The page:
Learning to spey cast and I feel like I have caught on fairly quickly. Have also had some instruction.

My question is (and my problem is sporadic)....... what habit do I get in to when I make my forward cast and I hear the sound of like a whip! Like a snap! What the hell am I doing to make that happen? Doesnt happen all the time.
Thanks Shawn! I'm reading exactly that. I'll slow her down. I always feel like to get distance I need to speed things up :) and yes............. when I'm
practicing on a river for 1-2 hours....... you tend to play the game "how far can I cast this" :)
You are pulling your anchor. Go slow during your sweep and accelerate a bit the last quarter of the sweep as you go to ready position. If you are casting a shorter rod or line, it would also help to keep your stroke more compact by keeping your arms close to your body.
So next time I hit the river to practice or fish........... I think the key is to slow down :) Thanks! I'll keep you posted! I think I just get in a hurry and think thefaster and harder I move, the longer and tighter my cast would be.
iagreeThe snap can also be too much power which is related to too much speed. I learned that you have to let the rod do the work, especially in Spey Casting.
Spencer: You're merely experiencing the timing problem that's normal in learning this new form of fly casting. Watch most beginners at single-hand fly casting, and they'll be frantically whipping their lines back and forth, because they're a little afraid of the flying line, don't know how to control it, and haven't learned that their rod tip can easily be moved faster than the line needs to go. Same thing with spey casting, and usually, the same solution: slow down.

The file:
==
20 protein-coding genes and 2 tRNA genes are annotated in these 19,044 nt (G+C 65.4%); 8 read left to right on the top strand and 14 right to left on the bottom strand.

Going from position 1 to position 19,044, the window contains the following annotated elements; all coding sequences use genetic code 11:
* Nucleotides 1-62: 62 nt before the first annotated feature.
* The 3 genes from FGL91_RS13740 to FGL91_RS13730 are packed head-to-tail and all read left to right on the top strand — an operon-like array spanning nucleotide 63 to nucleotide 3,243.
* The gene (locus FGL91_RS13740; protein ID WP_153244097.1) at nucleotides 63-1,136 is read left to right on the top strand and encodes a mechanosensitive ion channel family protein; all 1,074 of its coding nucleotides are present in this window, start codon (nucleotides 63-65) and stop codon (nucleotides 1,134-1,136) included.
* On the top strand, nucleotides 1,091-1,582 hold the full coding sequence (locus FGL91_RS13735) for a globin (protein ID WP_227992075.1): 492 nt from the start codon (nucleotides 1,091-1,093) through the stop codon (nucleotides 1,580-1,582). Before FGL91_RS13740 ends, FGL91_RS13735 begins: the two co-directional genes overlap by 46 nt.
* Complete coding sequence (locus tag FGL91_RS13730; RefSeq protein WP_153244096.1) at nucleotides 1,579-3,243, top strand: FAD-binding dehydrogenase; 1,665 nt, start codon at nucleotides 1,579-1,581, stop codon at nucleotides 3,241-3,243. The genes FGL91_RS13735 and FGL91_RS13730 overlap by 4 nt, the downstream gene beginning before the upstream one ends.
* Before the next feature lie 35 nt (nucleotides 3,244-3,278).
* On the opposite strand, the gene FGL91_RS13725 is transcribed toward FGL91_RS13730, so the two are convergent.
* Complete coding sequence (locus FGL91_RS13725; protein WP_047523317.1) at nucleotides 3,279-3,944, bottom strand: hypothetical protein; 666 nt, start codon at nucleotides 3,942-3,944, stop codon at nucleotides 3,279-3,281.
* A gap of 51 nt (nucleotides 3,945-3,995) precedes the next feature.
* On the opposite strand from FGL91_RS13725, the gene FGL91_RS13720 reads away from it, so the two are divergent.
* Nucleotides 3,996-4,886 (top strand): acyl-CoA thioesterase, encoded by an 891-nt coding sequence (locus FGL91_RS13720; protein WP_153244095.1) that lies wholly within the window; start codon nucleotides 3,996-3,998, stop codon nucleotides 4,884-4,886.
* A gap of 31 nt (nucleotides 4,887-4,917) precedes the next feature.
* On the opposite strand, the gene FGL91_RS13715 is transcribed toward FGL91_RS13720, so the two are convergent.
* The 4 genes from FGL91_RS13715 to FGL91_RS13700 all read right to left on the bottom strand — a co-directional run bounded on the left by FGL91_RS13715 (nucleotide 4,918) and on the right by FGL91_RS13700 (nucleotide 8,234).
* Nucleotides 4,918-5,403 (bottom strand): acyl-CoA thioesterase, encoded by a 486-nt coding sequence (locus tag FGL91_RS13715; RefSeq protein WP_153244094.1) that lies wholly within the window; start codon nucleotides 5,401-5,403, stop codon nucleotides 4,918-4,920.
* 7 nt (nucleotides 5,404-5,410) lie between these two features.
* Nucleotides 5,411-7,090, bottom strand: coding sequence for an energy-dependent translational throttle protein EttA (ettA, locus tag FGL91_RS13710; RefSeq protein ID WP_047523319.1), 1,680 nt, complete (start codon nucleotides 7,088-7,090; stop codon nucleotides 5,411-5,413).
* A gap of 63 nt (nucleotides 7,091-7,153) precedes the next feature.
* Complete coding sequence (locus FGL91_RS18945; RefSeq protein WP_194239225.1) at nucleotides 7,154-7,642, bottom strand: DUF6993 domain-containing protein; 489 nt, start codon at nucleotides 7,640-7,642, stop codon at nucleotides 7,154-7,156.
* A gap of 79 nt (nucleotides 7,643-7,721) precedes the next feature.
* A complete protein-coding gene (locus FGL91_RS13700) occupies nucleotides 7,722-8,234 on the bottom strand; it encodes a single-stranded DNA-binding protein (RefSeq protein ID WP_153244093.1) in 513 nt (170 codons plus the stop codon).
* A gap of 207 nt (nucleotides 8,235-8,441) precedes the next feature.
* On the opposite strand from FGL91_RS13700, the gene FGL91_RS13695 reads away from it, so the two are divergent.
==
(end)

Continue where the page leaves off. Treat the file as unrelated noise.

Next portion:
We don't have to learn casting by feel, fortunately. We have eyes, and should use them - during the learning phase. Teaching the newbie to look over his shoulder at the backcast (D loop, in our case) is just good fundamental learning mode. You only have to do it occasionally during the learning phase to see how your line is behaving in the air behind you. With a spey rod in both hands, it's a little harder to rotate enough to see behind you, but you can do it, enough to watch the D loop with peripheral vision. When you hear popping sounds behind you, it's because you're yanking the line into an instant change of direction, rather than giving the backcast time to form properly. That sudden yank can literally break the sound barrier, and the force of that will often break your tippet, causing flies to disappear behind you, or at least for your leader to be dangerously overstressed. It takes a bit of time for your long rod to flex backward and for your D loop to form. Slow down.


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Another thing newcomers do is forget to use both hands. It is after all a 2 handed rod. Becareful of how much top hand you use.


still an authority on nothing
yeah Spencer... remember, it's supposed to be EASY. Get in touch with your inner La-Z-Boy.
most problems can be solved with taking your foot off the gas and focusing on your form. Let that big stick do the work for you, that's why you spent all that money!
Try casting with a two-finger grip on both hands, you'll see what I mean

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